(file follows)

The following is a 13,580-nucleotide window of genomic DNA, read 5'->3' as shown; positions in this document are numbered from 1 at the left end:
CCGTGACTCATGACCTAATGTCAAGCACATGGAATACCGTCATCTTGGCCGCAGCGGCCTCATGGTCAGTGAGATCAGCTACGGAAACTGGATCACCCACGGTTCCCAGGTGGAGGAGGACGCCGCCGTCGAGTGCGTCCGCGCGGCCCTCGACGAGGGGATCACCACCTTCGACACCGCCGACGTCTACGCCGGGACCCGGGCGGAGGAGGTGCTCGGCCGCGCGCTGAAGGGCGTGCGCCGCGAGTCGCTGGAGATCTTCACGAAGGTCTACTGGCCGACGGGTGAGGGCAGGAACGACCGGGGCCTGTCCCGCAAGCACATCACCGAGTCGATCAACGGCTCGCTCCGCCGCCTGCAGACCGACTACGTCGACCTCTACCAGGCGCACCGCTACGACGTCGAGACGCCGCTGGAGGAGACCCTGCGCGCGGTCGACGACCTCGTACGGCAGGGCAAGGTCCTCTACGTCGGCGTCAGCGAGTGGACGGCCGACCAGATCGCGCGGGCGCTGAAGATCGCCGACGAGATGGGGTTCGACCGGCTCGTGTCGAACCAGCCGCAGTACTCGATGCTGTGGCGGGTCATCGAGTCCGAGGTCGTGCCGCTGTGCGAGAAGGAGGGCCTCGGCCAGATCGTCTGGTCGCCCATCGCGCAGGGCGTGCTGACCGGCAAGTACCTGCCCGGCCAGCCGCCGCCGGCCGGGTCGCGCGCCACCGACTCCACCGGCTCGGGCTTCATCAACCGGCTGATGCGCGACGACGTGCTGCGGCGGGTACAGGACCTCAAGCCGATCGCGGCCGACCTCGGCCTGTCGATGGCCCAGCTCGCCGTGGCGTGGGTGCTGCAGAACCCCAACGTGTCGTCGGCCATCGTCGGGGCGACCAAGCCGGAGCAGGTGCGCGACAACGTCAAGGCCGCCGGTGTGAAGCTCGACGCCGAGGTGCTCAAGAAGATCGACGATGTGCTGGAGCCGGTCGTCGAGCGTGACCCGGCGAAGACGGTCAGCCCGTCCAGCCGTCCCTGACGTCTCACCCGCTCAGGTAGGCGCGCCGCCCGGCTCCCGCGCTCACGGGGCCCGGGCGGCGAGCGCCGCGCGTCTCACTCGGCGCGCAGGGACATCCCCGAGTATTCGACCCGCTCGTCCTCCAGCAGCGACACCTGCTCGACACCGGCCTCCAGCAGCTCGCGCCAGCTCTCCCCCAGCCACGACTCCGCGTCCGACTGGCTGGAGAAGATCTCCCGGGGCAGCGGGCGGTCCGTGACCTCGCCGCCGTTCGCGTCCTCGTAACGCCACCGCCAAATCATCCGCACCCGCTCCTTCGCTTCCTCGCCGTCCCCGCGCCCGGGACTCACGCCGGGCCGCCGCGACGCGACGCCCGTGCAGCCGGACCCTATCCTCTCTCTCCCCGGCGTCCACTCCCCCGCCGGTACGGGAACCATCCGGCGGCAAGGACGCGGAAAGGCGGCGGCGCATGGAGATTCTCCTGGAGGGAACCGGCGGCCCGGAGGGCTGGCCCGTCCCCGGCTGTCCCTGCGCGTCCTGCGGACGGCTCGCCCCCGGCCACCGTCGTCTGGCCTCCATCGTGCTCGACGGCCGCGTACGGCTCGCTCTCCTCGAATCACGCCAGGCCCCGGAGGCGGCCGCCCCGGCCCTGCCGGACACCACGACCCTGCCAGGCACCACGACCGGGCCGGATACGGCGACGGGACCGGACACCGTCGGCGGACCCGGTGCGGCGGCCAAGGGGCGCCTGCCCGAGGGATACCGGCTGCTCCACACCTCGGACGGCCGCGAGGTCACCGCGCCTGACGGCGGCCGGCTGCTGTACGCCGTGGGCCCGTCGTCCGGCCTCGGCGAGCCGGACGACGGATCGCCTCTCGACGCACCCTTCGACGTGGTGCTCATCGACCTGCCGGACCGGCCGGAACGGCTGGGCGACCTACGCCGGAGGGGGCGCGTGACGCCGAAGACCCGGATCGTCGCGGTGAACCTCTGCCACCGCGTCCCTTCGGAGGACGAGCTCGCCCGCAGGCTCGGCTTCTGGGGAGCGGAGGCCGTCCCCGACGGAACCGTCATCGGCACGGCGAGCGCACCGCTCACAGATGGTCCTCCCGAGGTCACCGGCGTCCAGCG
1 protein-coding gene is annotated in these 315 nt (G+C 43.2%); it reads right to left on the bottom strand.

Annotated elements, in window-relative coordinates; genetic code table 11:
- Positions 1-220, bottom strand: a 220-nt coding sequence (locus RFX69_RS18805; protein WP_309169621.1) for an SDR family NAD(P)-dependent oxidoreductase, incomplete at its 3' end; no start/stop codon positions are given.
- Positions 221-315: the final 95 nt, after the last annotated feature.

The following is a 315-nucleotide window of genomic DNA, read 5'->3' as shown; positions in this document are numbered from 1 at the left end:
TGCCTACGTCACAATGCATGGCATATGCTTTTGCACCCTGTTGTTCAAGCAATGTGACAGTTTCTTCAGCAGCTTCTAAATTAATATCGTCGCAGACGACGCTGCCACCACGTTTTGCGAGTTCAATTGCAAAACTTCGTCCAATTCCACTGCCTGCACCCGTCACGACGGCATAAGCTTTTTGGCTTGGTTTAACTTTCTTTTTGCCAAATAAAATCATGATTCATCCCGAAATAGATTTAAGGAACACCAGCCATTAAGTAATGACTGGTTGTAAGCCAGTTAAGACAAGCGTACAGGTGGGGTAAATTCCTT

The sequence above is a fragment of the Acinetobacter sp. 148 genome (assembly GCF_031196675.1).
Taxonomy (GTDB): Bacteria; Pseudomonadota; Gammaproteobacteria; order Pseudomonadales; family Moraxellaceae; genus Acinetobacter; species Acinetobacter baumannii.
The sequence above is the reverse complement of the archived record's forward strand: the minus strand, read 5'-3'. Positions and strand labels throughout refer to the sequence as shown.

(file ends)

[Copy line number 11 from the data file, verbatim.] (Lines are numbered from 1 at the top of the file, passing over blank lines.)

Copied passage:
The sequence above is the reverse complement of the archived record's forward strand: the minus strand, read 5'-3'. Positions and strand labels throughout refer to the sequence as shown.